What actions does Mr. Biswas take in his quest for self-empowerment?

Mr. Biswas’s quest for self-empowerment involves both his family and his career. After marrying a woman of a higher social status, he then makes numerous efforts to break away from his mother-in-law’s control. He uses his writing skills to become a journalist and support his wife and children. His quest is powerfully symbolized by his relentless efforts to have his own house.

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V. S. Naipaul portrays Mohun Biswas as a man who perennially strives for self-improvement. The irony of his situation is that the decisive vehicle for bettering his situation is his marriage to Shama Tulsi, whose family is of a much higher social status than his own. This decision empowers him...

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V. S. Naipaul portrays Mohun Biswas as a man who perennially strives for self-improvement. The irony of his situation is that the decisive vehicle for bettering his situation is his marriage to Shama Tulsi, whose family is of a much higher social status than his own. This decision empowers him by placing additional resources at his disposal but at the same time degrades him by creating a dependency on the powerful Tulsi clan, epitomized by his wife’s mother.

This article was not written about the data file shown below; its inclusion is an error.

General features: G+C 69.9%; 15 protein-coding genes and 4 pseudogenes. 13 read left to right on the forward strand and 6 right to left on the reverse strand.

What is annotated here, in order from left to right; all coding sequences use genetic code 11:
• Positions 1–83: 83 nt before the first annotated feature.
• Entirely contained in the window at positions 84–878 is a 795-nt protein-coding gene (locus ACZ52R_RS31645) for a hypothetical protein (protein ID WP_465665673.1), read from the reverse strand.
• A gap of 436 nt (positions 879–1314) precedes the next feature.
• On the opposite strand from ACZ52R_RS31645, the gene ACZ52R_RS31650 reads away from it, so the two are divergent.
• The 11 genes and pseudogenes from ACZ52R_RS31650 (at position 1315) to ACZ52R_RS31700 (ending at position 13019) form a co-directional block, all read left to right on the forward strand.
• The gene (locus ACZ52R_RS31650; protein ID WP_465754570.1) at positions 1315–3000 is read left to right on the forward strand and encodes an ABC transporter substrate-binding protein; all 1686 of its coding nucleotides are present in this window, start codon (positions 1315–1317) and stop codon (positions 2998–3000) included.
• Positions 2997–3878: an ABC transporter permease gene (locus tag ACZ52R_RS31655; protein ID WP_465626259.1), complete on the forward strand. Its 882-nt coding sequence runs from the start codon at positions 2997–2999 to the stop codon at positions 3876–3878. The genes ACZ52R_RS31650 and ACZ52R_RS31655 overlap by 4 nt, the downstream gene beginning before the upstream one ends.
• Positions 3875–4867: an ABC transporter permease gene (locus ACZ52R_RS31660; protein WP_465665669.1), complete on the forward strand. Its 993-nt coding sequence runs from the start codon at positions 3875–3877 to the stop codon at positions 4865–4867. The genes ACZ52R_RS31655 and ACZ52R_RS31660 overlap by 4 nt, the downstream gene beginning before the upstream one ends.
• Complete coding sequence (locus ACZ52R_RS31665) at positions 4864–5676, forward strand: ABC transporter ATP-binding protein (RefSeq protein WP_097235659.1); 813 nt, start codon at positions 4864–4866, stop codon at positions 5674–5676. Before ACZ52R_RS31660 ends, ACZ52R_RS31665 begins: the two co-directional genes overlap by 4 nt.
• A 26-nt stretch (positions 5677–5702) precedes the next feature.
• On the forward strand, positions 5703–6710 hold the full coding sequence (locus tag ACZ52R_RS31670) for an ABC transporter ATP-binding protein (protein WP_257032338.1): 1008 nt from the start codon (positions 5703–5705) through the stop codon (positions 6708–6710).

Mr. Biswas is determined to make a career for himself. His earlier efforts at making a living showed his persistence but were ultimately unsatisfactory, either to him or his supervisors. As he is both literate and a perceptive observer, he combines these qualities in the career of journalist. Although he finally must abandon his writing position, he has found a powerful voice.

Naipaul makes the physical house for which Mr. Biswas strives a central symbol of his broader efforts to achieve self-sufficiency and self-empowerment. At times his obsession even takes him away from the family loves, as he struggles to break away from the Tulsis. Although he never fully succeeds in overcoming the social and economic disadvantages into which he was born, he keeps his eyes on the elusive prize of homeownership.

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